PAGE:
Mandilene Hoffman a rising star in SA’s disability sports

Mandilene Hoffman a rising star in SA’s disability sports

Mandilene Hoffman set a new African record in the women’s U20 discus (F44) with a 31.66m throw at the recent South African Sports Association for Physically Disabled (SASAPD) National Championships.

Mandilene Hoffman set a new African record in the women’s U20 discus (F44) throw at the recent South African Sports Association for Physically Disabled National Championships. Picture: @ SASAPD / Twitter

JOHANNESBURG – The future of parasports in South Africa looks bright with young athletes making sure that their presence is felt at competitions.

The recent South African Sports Association for Physically Disabled (SASAPD) National Championships saw South African athletes break 97 SA records and 11 African records.

READ: Disabled athletes break 97 SA and 11 African records at SASAPD National Champs

One of them was Mandilene Hoffman, who set a new African record in the women’s U20 discus (F44) with a 31.66m throw.

Eyewitness News caught up with Mandilene Hoffman and her parents, Madri and Nico, to talk about her sporting career and achievements.

“I am extremely proud of Mandilené, not only regarding her recent performances but also of her continued determination and perseverance to become the best in the world. She never becomes dejected even if performances do not go her way di lei or about her disabilities di lei. She is a shining example to everybody that any hurdle in life can be overcome if you have the right mindset, ”said Nico Hoffman.

The 18-year-old was born with EZH2 overgrowth syndrome. The condition results in permanent patella [kneecap] dislocation and instability resulting in no knee extension, as well as damage to the muscle and nerves in her right leg. She also has general muscle impairment in both legs.

“I had a more or less normal upbringing, unaware that my disability was actually a disability, and accepted it as part of my life. My knees dislocating and me falling often and me being taller than all my classmates and walking with more difficulty was not something I perceived as anything abnormal until later when we started consulting some specialists in my early teens. Most traumatic for me was when a knee specialist recommended an operation on my right knee to correct my displaced patella at age 8, ”Mandilene explained.

The operation that the para-athlete refers to damaged her nerves, muscles, growth plate, and patella in her right leg. She has patella displacement in both legs, tilting of her hip to the right, and scoliosis of the spine.

Hoffman wears a back brace 20 hours of the day, walks with the assistance of a walk-on flex on her right leg due to a drop foot and patella displacement. She also wears a permanent knee brace on her left knee to prevent chronic dislocation of her left patella. She also had operations on both hands in 2015 to correct the camptodactyly of her little fingers, which included removing nerves from her wrists.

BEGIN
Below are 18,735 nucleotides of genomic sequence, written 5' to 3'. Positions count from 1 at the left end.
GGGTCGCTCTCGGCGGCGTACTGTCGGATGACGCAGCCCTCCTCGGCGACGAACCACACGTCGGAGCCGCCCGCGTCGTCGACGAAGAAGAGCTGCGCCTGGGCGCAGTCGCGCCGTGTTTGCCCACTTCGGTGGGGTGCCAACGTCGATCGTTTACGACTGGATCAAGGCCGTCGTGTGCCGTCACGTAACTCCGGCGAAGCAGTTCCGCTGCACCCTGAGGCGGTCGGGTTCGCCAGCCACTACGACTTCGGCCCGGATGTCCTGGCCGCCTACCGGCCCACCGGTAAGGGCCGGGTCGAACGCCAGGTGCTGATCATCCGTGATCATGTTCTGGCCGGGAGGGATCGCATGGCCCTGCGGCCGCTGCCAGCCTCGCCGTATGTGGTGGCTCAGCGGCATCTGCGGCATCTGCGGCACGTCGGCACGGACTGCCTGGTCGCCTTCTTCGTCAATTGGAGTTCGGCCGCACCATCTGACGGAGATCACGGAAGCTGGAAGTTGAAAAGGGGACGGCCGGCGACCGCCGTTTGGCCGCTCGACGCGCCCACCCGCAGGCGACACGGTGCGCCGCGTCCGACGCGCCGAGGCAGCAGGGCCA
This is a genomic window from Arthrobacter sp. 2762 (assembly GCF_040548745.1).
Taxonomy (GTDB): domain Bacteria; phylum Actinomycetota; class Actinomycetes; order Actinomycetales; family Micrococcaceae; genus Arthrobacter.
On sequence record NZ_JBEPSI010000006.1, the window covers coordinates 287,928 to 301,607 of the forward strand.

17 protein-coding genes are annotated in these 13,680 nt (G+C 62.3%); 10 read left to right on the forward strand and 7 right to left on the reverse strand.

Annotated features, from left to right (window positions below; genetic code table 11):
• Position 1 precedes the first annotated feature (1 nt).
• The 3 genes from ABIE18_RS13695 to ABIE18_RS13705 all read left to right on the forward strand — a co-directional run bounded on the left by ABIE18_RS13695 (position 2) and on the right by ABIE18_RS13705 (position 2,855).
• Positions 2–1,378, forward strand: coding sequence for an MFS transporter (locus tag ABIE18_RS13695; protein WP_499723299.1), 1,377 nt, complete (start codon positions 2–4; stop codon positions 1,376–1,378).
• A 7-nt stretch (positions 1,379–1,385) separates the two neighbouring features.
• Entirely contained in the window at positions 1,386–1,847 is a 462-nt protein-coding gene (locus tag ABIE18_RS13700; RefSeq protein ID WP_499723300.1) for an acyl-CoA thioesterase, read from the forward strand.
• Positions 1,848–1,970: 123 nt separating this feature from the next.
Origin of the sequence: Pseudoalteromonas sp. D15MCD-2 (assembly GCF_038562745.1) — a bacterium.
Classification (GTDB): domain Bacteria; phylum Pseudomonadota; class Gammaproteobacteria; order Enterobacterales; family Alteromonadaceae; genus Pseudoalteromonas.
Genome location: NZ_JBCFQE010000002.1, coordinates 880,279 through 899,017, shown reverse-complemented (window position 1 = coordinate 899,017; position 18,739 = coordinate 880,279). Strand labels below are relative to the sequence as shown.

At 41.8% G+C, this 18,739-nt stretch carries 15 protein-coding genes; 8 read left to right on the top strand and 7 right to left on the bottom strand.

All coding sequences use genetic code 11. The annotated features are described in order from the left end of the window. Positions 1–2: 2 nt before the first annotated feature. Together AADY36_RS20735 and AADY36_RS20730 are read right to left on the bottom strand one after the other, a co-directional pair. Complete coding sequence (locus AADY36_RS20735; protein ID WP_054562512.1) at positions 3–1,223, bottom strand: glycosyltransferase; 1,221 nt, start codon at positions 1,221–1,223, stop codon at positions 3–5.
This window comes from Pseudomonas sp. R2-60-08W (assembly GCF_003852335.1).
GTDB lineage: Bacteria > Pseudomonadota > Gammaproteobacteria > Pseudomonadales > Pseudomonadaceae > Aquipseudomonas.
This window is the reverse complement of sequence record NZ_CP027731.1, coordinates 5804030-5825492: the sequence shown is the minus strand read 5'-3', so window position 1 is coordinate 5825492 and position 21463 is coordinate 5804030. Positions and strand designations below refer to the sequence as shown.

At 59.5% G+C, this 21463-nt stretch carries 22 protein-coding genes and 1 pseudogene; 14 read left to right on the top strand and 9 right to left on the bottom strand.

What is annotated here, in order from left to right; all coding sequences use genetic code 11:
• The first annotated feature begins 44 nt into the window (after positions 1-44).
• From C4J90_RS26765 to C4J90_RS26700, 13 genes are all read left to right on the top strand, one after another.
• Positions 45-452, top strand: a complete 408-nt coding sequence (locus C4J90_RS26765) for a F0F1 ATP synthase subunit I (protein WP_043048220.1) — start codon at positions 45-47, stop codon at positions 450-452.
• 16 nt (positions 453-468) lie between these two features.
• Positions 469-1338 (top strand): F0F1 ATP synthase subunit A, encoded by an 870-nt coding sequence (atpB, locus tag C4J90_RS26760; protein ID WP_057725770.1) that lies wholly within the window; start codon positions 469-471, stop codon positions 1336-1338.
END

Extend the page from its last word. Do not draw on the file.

Hoffman was introduced to disability sport in 2016 and has since made sure that she outdoes herself on the field.

“Johan Snyders (my orthotist and manager of IsAbility Sport Club) and Fred Furstenburg introduced me to the disabled sports environment in 2016, and I am forever grateful to them for this,” she said.

The youngster, who won a gold medal at the 2019 World Junior Championships in Nottwil, Switzerland, took up shot put at a young age and has never looked back.

“At age 10, during try-outs for school sports, I won the shot put event on my first attempt at this sport. I then realized I had a talent and fell in love with shot put. I later also fell in love with discus throwing and as they say, the rest is history, “Mandilene said.

The 18-year-old, like all other athletes, is hoping to be part of the South African team that represents the country at the upcoming Commonwealth Games and dreams of participating at the Paralympics at some point in her career.

“My first goal now is to make sure I prepare for the upcoming Commonwealth Games, should I be selected to go. It will be such a big honor for me to represent my country at these Games. Looking further forward, I would like to attend the IWAS World Games in Portugal later this year, the WPA Senior World Championships in Paris next year, and ultimately, my biggest dream is to represent my country at the Paralympics in 2024, ”she said.

Her mother, Madri Hoffmann, said that she had learned a few lessons over the years as a parent of a para-athlete, including investing in your child’s time and mental health in order to help them reach their dream of being a successful athlete.

“First, not to pressure her to fulfill your (own) dreams that you have set for your child. That you must buy into her dreams di lei and that you must support her to achieve what she set out to do at her own pace. It must also be borne in mind that many sacrifices must be made to enable your child to reach your dreams (money and time and mental wellness), but in the end, it is worth it, ”Madri said.

The athlete, whose motto is “never give up on your dream. I am unique, true to myself “, lei has so far won a gold medal at the WPA World Championships, is ranked sixth in the world for both discus and shot put while also breaking the SA and African records twice in her class F44.

“All my costs for attending the Senior World Championships were covered by Sascoc, for which I am very grateful. My biggest sponsors thus far have been my mom and step-dad. Small contributions from other family members and an organization called “Die Turke,” Mandilene explained.

Mandilene Hoffman has been dubbed one of the athletes to watch, she’s a rising star and like every great athlete she has an entire village pushing and pulling her up towards her goals of representing and winning medals for South Africa. The athlete trains six days a week.


Leave a Comment